The End of the Tour full movie review - A fascinating and tender study of ambition, success, hero worship, depression and daily ennui.
I've never read Infinite Jest. I don't even know what it's about, besides the themes I've gathered from watching this film now.
I do know that David Foster Wallace's novel is a 1,000 page opus written in the mid-90s that has been ranked among the masterpieces of the 20th and 19th centuries, far surpassing his peers. It's the ultimate goal of an artist with any amount of ego they will or will not admit to, beyond touching a generation but also adding something canonical to culture in a timeless way. I was firmly hooked onto the premise of The End of the Tour and invested into what it had to explore.
Not only am I a sucker for films I can directly identify with like this, but I adore films that pry apart hero worship. That's why I love my all-time favourite film, Andrew Dominik's The Assassination of Jesse James, besides its splendid grandeur. The End of the Tour is a grounded version, as Lipsky's undercover agenda is to try to steal Wallace's secrets or at least see what it's like to accomplish his own dream. The film strips away myths and glamour, keeping the air dusty and rugged, focusing on them as only tender human beings rather than figures revelling in fame. It's a study of ambition and success in the face of depression and daily ennui.
Films as understated as this usually aren't the type to linger and grow on me. Nor is it the type to offer consolation when I'm feeling down as it makes no effort to offer warm sentiment with its chilly setting and rocky acquaintance between the two main characters. But it's gratifying and fascinating to find that someone who has achieved what David Foster Wallace has achieved still sometimes feels no different from normalcy. Not unsatisfied, but certainly waves of feeling underwhelmed relative to what he expected.
In many ways, Lipsky's encounter with Wallace is underwhelming for him too. There's something very endearing about the way Lipsky approaches the interview as if he's about to make his next best friend, but Wallace soon cuts him down when he gets too close, crushing him and us back down to reality. Jesse Eisenberg gives a performance more sensitive than he's done in a while, even more sensitive than the meek side of last year's diptych The Double. However, he's outshined by his unlikely co-star Jason Segel, who although is irritating at first, eventually grows on you like a big lug, and imbues all of David Foster Wallace's many compelling contradictions with expert nuance.
Despite the snow, their chemistry is electric, and while its comic sensibilities are aiming for chortles and chuckles, I had a big smile on my face for the whole first half of the film. Enough to earn an equally dour frown when their tenuous friendship is threatened by an arbitrary misunderstanding. It's a low-key film, but it hit my core with its stimulating existentialism regarding the low-key days in our life and at our lowest, the depression episodes of complete numbness. Wallace's eventual suicide is mostly an elephant in the room, but the film tries to connect you with him rather than consider itself a cautionary tale.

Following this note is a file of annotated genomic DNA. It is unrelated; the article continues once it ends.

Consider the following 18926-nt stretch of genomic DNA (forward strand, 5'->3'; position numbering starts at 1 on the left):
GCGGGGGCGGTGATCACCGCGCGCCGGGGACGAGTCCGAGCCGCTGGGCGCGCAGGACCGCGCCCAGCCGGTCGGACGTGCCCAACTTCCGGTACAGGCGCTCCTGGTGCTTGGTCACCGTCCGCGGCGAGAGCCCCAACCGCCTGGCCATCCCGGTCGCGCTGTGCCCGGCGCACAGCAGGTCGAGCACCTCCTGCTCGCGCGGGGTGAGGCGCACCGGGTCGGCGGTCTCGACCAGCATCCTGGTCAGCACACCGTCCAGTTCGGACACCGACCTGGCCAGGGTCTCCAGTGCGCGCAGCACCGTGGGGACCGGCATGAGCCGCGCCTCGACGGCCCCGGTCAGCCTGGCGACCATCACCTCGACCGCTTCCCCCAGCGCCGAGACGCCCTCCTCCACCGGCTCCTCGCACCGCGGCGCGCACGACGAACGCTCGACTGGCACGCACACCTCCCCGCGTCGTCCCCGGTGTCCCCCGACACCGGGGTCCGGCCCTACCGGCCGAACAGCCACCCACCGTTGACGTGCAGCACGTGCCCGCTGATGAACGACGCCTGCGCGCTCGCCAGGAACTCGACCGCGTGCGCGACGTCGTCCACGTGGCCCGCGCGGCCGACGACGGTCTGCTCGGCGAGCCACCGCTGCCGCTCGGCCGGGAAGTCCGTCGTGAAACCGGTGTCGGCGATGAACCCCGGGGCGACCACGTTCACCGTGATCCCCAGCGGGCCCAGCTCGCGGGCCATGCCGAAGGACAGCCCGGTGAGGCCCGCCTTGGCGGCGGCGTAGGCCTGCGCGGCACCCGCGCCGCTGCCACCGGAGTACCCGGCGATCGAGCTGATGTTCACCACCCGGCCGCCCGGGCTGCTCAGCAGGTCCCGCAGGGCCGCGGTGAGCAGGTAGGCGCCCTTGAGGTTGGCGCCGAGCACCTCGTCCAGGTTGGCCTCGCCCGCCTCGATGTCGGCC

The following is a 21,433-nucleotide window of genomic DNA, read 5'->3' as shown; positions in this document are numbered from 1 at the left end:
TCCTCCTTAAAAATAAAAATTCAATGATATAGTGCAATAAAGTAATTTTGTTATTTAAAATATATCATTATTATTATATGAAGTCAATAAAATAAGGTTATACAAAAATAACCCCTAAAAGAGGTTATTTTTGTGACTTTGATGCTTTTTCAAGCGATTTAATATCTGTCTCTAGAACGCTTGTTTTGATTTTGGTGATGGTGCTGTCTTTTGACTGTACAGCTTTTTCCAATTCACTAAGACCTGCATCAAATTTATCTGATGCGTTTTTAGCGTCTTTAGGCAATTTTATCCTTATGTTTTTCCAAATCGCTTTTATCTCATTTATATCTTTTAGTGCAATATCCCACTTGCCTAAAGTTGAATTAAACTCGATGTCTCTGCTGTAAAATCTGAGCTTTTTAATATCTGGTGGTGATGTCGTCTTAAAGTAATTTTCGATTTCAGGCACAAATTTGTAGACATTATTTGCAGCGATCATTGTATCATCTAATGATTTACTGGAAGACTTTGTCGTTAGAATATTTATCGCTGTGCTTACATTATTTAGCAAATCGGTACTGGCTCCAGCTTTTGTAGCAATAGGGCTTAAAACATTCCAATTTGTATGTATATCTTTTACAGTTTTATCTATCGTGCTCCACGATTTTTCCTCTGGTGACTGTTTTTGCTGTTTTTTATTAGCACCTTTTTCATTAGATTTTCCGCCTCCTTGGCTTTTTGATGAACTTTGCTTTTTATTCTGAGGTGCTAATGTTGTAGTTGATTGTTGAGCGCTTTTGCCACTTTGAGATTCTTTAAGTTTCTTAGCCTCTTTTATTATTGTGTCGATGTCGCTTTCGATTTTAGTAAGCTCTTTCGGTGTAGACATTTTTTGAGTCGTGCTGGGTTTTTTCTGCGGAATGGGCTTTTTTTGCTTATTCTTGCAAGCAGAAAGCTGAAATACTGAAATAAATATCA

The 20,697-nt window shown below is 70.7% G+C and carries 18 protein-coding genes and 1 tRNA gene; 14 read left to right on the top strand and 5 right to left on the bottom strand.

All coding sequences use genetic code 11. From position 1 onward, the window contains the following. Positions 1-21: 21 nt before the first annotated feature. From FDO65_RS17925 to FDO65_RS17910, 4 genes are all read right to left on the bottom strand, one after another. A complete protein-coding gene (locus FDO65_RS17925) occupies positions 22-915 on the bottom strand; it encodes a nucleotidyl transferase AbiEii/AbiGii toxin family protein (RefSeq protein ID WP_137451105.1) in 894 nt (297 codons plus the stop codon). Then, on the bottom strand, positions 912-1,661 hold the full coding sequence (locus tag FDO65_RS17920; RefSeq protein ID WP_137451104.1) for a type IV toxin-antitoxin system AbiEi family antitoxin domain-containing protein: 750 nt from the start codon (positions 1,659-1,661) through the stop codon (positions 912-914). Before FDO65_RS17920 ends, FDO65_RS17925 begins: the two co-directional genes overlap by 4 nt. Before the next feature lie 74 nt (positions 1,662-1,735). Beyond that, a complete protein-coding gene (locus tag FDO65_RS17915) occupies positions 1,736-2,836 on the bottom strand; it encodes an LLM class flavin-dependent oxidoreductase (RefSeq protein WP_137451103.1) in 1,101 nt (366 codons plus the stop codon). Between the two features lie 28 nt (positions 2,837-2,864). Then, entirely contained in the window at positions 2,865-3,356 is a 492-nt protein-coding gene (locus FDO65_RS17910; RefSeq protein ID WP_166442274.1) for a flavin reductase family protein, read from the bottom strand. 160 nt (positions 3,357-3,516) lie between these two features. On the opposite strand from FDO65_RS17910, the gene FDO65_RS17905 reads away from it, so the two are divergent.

But the film isn't a sombre nonfiction My Dinner With Andre. What pushes The End of the Tour to another level is in the way it's operating on many ironies from its construction. One of its points is how idols and talents are represented in the media. Wallace refuses to give himself up because he knows Lipsky will edit the narrative in whatever sells best, and like all of us, he would be most comfortable to edit it himself. But the film is a representation of him as an idol. The unedited tapes again are a representation of him as an idol. It's inescapable and the narratives of our lives are formed by the memories of others.
There's also a statement to be made in Wallace's casting. The film makes a point that Wallace's addiction was to television as opposed to his vice with drugs and that's a theme of Infinite Jest. So they cast Segel, a huge TV star in a bingeable TV show, and one completely believable to sit in front of the television all day. It's a thought-provoking reflection on the vicious cycles of how we spend our lives on a daily basis, if you succumb to routines in front of screens like I do. That time adds up. Even if you're achieving or trying to achieve something on the side.
This film is the best example of why James Ponsoldt is one of cinema's most promising directors, perhaps the most promising director. Starting with the rough-but-worthy Smashed and then following it up with the didn't-have-to-be-nearly-this-good The Spectacular Now, he's on an upward trajectory that shows no signs of slowing. Perhaps The Spectacular Now was overzealous in hindsight, but what wrapped me up in it so much was its vibrant cinematography and wonderful wistful score. It captures teenage anxiety like this captures adult anxiety.
Here, Ponsoldt gives everything to his actors, just lets them play with Donald Margulies's insightful and fluid script, and it's paid off thusly. He's accomplished something special here and the best thing is that there's still a lot more room to grow given the limits he's set himself. It's too complex to be summed in a nutshell but it's a film about living up to your own expectations and the expectations of others and if there's anything to take away, it's to wind that pressure gauge down to a more comfortable degree. After this, I am thoroughly refreshed with priorities well adjusted. Next dose of your filmmaking please, Ponsoldt.